Clinically relevant immunosuppressive agents were used in both rat and NHP allogeneic transplant models (32–35). Rats received induction treatment with antilymphocyte serum (0.5 mL i.p. on day −3 [http://www.accurate.com.gr]) and mycophenolic acid (20 mg/kg/day starting on the day of transplant for 2 weeks then tapered by one-quarter of the dose every 2 days until day 20; Myfortic [https://www.novartis.com]) (36) combined with cytotoxic T-lymphocyte–associated protein-4 (CD152)–immunoglobulin fusion protein (CTLA4Ig) (10 mg/kg i.p. on days 0, 2, 4, 6, 8, and 10 and weekly thereafter; abatacept [Orencia] [http://www.bms.com]), adapted from Safley et al. (35). The NHP received anti-thymocyte (rabbit) globulin (10 mg/kg i.v. on days −1, 0, 2, and 4 from transplant; thymoglobulin; Sanofi), CTLA4Ig (20 mg/kg i.v. on days 0, 4, 14, 28, 56, and 75 and monthly thereafter at 10 mg/kg; belatacept [Nulojix] [http://www.bms.com]), and sirolimus (daily from day 2, aiming at trough levels of 8–12 ng/mL; rapamycin [http://www.lclabs.com]).
Blood samples were collected from indwelling JVC at baseline and after selected time points posttransplant. Insulin, C-peptide, leptin, interleukin (IL)-6, and chemokine (C-C motif) ligand 2 (CCL2) (formerly MCP-1) were measured using commercial multiplex kits (http://www.emdmillipore.com) and analyzed on a Luminex system. Levels of the rat acute-phase proteins α2-macroglobulin and haptoglobin were measured using specific ELISA kits (http://www.lifediagnostics.com) on a kinetic microplate reader (SoftMaxPro version 5; https://www.moleculardevices.com).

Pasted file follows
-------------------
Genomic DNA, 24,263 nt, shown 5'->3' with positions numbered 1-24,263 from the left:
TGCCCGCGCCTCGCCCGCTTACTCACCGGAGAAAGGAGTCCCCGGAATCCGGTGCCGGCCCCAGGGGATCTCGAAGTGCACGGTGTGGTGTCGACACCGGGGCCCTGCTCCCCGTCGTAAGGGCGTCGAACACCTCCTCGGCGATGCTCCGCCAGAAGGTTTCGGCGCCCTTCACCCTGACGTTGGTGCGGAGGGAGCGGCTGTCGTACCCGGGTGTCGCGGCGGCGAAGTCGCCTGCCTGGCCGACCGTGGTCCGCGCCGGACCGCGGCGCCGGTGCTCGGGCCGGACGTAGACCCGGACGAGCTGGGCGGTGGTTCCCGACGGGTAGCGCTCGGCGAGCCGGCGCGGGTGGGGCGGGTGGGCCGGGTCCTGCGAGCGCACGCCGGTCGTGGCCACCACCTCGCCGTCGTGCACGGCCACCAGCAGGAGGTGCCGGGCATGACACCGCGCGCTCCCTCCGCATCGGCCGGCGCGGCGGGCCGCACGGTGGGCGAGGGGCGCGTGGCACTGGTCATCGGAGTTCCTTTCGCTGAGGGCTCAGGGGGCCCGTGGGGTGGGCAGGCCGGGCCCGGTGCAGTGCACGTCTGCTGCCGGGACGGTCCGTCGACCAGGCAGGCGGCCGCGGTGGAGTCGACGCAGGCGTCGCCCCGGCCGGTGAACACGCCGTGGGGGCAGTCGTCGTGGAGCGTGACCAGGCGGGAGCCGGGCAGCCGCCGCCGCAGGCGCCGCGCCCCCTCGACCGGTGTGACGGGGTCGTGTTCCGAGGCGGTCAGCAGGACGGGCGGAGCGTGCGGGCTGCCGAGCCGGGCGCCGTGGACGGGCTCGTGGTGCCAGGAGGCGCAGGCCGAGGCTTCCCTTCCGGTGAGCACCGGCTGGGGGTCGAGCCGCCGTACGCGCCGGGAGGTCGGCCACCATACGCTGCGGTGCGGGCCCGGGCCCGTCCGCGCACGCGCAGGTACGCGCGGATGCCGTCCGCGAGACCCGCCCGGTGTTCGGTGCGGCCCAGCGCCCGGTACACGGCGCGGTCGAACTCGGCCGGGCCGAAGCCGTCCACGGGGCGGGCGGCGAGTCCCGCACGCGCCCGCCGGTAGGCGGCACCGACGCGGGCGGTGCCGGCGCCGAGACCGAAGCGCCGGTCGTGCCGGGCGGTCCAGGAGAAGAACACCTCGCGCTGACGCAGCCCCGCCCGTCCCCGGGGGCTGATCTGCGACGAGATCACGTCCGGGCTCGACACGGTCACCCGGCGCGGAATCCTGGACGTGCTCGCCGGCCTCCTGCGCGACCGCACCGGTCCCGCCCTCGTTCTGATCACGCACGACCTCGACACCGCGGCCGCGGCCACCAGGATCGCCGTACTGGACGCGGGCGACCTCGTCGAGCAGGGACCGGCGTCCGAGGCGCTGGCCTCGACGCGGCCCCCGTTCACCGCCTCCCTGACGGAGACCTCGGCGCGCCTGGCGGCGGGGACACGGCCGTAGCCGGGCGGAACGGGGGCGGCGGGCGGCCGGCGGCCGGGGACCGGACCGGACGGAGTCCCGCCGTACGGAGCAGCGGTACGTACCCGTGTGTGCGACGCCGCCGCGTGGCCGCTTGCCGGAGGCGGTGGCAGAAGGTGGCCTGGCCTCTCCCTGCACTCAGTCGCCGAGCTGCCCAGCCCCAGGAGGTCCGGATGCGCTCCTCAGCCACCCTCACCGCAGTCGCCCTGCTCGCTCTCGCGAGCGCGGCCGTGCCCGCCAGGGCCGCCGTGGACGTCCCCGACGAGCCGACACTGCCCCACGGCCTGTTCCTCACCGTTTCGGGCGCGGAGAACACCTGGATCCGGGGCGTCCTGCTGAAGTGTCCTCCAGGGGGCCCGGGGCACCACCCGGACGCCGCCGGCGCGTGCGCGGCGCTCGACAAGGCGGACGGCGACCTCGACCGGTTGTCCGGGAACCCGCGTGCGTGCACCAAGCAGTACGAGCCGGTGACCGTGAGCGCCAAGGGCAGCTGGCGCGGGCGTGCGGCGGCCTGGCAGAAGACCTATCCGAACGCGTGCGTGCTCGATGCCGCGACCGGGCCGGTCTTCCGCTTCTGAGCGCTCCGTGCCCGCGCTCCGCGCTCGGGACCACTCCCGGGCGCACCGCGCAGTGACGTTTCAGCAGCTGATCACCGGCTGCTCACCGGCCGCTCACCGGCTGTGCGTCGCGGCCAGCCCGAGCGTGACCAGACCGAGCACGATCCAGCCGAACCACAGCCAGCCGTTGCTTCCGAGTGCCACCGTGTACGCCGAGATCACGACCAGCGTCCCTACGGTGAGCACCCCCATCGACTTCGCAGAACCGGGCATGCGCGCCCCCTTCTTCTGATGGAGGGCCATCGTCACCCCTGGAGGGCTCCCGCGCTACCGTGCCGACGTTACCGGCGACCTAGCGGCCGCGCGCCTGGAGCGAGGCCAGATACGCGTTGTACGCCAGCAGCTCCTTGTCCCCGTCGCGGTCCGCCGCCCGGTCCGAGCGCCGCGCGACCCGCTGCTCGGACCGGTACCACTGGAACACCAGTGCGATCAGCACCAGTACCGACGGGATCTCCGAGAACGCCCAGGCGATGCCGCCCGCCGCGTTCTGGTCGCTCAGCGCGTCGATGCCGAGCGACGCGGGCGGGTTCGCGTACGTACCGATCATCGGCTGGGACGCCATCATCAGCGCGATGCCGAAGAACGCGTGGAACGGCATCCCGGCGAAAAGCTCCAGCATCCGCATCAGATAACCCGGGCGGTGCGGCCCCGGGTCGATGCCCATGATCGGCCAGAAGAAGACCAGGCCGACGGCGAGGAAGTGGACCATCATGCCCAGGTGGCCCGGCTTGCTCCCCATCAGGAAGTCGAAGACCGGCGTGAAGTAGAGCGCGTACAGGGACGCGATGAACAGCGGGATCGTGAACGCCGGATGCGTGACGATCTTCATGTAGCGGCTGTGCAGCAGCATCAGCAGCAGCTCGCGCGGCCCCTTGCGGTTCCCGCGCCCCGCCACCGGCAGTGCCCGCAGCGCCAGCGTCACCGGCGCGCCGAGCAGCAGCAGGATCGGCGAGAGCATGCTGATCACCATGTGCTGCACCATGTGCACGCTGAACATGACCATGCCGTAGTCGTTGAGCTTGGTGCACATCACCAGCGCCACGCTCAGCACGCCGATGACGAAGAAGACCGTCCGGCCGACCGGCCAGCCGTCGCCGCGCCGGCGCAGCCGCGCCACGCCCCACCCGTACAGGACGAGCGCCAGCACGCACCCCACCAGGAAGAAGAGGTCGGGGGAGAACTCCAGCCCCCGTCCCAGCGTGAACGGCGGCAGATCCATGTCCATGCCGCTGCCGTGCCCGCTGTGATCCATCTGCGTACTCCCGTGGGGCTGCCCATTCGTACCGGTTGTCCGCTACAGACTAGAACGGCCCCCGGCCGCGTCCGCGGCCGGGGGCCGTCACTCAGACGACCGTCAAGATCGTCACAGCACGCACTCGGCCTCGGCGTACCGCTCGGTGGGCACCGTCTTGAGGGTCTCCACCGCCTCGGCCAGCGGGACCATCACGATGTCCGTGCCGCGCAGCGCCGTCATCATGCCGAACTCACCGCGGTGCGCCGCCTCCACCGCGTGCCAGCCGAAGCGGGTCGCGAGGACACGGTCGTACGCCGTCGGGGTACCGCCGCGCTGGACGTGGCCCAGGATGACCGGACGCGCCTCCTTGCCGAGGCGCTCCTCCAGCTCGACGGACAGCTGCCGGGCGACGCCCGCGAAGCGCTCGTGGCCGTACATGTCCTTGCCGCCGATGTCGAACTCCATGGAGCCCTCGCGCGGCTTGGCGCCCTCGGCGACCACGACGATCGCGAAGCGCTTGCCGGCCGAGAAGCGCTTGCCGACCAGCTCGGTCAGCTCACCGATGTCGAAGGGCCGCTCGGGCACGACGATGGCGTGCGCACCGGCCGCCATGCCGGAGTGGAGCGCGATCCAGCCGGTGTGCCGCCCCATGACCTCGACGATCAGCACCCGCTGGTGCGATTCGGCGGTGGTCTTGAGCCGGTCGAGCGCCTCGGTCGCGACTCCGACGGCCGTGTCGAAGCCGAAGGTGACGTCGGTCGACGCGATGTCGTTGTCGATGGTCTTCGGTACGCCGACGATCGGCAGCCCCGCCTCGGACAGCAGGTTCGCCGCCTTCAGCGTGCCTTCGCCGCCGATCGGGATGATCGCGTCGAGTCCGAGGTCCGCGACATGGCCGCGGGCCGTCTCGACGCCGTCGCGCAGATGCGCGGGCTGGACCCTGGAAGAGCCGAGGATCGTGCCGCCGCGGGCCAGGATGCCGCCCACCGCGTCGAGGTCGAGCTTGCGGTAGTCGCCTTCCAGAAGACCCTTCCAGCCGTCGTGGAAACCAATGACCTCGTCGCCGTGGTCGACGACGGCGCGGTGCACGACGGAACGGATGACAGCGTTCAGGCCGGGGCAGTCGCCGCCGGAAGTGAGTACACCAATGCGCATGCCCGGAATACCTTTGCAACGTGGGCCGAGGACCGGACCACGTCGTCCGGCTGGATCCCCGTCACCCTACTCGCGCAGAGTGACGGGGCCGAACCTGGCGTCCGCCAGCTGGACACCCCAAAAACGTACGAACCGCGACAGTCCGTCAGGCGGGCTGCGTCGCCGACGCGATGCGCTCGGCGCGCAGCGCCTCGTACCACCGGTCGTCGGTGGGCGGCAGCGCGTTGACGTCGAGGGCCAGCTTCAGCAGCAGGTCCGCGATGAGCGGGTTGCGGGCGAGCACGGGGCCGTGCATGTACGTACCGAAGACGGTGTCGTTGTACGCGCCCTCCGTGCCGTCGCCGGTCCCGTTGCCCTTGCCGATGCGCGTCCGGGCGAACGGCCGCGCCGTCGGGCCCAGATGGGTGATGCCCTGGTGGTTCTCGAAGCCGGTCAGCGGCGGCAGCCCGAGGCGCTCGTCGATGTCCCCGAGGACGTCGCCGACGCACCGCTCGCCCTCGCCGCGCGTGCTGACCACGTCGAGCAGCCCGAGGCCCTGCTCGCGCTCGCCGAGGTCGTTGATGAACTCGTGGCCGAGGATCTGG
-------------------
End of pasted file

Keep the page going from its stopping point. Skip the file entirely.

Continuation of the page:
Tissue sections (4 µm thick) were stained with hematoxylin-eosin for morphologic assessment of the grafts. Masson trichrome staining (Chromaview, Richard-Allan Scientific [https://vwr.com]) was performed on selected grafts to reveal collagen (blue stain) or muscle fibers and cytoplasm (red stain) (25). Immunofluorescence was performed using specific antibodies to detect insulin (1:100; guinea pig anti-insulin [http://www.dako.com]), glucagon (GCG) (1:100; rabbit anti-glucagon [http://www.biogenex.com]), endothelium (1:20; rabbit anti-CD31 [http://www.abcam.com] or 1:50; von Willebrand factor [vWF], rabbit anti-vWf [http://www.emdmillipore.com]), smooth muscle actin (SMA) (1:50; rabbit anti-SMA [http://www.abcam.com]), and T cells (1:100; CD3, rabbit polyclonal anti-human [http://www.cellmarque.com]). Secondary antibodies used were goat anti–guinea pig Alexa Fluor 568 (1:200) and goat anti-rabbit Alexa Fluor 488 (1:200; Invitrogen [http://www.thermofisher.com]). Digital images were acquired using an SP5 inverted confocal microscope (http://www.leica.com) at the DRI Imaging Core Facility.
Scanning Electron Microscopy